Model Gears with Losses
The blocks of the Simscape™ Driveline™ Gears Library contain optional built-in models of frictional losses, allowing you to represent nonideal gear couplings. In a nonideal gear pair (1,2), the angular velocity, gear radii, gear teeth constraints, and gear ratio g12 = r2/r1 = ω1/ω2 are unchanged. The transferred torque and power are reduced by:
Coulomb friction between imperfectly meshing teeth surfaces on gears 1 and 2, parameterized by an efficiency η, 0 < η ≤ 1. This efficiency depends on the torque load on the teeth. But it is often approximated as constant.
Viscous coupling of driveshafts with bearings, parameterized by viscous friction coefficients μ.
In the simplest nonideal gear loss model, the efficiency η12 of meshing in gear pair (1,2) is constant, independent of load (torque or power transferred).
The friction loss represented by η12 is effectively applied in full only if the transmitted power is greater than the power threshold pth. Below this value, a hyperbolic tangent function smooths the efficiency factor. When no power is transmitted, Simscape uses the frictional torque equation.
For gear sets with a carrier, η12 represents the ordinary efficiency, defined when the carrier is not moving.
For gears with different efficiencies for the forward and reverse power flow:
ForwardLoss = (1 – ηFB), ηFB is the torque transfer efficiency from the follower shaft to the base shaft.
BackwardLoss = (1/ηBF – 1), where ηBF is the torque transfer efficiency from the base shaft to the follower shaft.
The frictional torque is calculated as:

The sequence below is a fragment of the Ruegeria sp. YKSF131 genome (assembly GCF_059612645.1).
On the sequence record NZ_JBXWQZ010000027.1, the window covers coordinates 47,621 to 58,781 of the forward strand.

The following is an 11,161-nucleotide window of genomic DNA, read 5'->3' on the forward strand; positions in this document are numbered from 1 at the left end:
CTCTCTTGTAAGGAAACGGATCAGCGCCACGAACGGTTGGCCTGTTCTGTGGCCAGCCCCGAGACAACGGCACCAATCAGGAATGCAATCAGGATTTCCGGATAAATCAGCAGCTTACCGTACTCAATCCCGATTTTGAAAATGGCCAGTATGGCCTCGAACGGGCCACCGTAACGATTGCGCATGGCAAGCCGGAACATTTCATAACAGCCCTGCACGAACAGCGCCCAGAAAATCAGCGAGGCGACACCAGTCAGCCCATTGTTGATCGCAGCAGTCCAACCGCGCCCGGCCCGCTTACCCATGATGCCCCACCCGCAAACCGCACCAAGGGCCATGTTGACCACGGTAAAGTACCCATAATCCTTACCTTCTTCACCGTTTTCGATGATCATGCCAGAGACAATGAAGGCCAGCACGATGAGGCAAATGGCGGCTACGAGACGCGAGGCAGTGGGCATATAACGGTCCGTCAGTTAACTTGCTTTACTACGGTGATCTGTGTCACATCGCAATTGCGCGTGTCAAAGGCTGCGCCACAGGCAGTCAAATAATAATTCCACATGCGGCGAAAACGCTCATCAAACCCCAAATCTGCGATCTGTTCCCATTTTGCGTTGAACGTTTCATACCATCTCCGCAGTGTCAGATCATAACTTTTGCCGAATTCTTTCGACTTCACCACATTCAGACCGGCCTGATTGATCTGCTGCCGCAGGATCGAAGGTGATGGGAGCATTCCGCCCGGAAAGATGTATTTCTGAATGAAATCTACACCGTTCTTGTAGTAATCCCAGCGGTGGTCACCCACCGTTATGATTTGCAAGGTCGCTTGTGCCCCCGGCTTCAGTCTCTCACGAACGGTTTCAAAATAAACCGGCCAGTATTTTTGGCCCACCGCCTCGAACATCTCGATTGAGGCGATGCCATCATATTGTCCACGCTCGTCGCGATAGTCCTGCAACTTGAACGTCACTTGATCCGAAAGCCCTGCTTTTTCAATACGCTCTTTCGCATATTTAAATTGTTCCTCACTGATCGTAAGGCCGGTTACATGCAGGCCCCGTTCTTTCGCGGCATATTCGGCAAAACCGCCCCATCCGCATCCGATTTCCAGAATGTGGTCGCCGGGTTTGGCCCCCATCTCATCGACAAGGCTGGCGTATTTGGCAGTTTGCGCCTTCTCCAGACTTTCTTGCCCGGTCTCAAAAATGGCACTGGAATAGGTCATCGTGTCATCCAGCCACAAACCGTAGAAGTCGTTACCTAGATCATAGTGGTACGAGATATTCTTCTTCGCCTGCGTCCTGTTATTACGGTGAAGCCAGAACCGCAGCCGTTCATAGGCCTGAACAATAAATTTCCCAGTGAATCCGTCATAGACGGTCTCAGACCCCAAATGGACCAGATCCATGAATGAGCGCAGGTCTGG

Tf = T / 2((ForwardLoss + BackwardLoss)tanh(4p / pth) + ForwardLoss – BackwardLoss)
T is the transferred torque.
p is the transferred power.
pth is the power threshold at the base shaft above which full efficiency losses are in effect.
For certain gear models, such as the Simple Gear, efficiency is assumed equal for both the forward and reverse power flow, ηBF = ηFB. For blocks like the Leadscrew block that use Floss instead of Tf, the same expression applies in terms of force.
Making η dependent on the load is a way to make the loss model more accurate. For an example of load-dependent efficiency, see the Simple Gear block reference page.
Making η dependent on the geometry of gear meshing is another way to make the loss model more accurate. For an example of geometry-dependent efficiency, see the Leadscrew block reference page.
On a driveshaft mounted to a gear wheel by lubricated, nonideal bearings, the viscous friction experienced by the axis is controlled by the viscous friction coefficient μ. The viscous friction torque on a driveshaft “a” is –μa·ωa, where ωa is the angular velocity of the driveshaft with respect to its mounting or carrier (if a carrier is present).